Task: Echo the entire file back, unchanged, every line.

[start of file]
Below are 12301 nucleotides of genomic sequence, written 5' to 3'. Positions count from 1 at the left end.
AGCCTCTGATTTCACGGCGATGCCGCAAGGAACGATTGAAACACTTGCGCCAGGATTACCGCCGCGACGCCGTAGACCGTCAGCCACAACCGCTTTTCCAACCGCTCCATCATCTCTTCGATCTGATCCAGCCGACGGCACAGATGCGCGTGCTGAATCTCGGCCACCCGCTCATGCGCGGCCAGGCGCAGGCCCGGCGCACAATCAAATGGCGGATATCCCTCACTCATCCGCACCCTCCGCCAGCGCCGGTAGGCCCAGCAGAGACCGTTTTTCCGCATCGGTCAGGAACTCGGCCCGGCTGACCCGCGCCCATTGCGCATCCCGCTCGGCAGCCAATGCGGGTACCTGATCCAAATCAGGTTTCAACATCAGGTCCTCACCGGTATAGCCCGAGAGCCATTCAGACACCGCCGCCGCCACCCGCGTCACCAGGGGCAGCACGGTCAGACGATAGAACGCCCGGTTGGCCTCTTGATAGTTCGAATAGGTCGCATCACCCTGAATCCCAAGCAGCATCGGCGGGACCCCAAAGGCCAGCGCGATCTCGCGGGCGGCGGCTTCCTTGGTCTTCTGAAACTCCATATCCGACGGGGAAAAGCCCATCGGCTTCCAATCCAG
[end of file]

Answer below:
Below are 12301 nucleotides of genomic sequence, written 5' to 3'. Positions count from 1 at the left end.
AGCCTCTGATTTCACGGCGATGCCGCAAGGAACGATTGAAACACTTGCGCCAGGATTACCGCCGCGACGCCGTAGACCGTCAGCCACAACCGCTTTTCCAACCGCTCCATCATCTCTTCGATCTGATCCAGCCGACGGCACAGATGCGCGTGCTGAATCTCGGCCACCCGCTCATGCGCGGCCAGGCGCAGGCCCGGCGCACAATCAAATGGCGGATATCCCTCACTCATCCGCACCCTCCGCCAGCGCCGGTAGGCCCAGCAGAGACCGTTTTTCCGCATCGGTCAGGAACTCGGCCCGGCTGACCCGCGCCCATTGCGCATCCCGCTCGGCAGCCAATGCGGGTACCTGATCCAAATCAGGTTTCAACATCAGGTCCTCACCGGTATAGCCCGAGAGCCATTCAGACACCGCCGCCGCCACCCGCGTCACCAGGGGCAGCACGGTCAGACGATAGAACGCCCGGTTGGCCTCTTGATAGTTCGAATAGGTCGCATCACCCTGAATCCCAAGCAGCATCGGCGGGACCCCAAAGGCCAGCGCGATCTCGCGGGCGGCGGCTTCCTTGGTCTTCTGAAACTCCATATCCGACGGGGAAAAGCCCATCGGCTTCCAATCCAG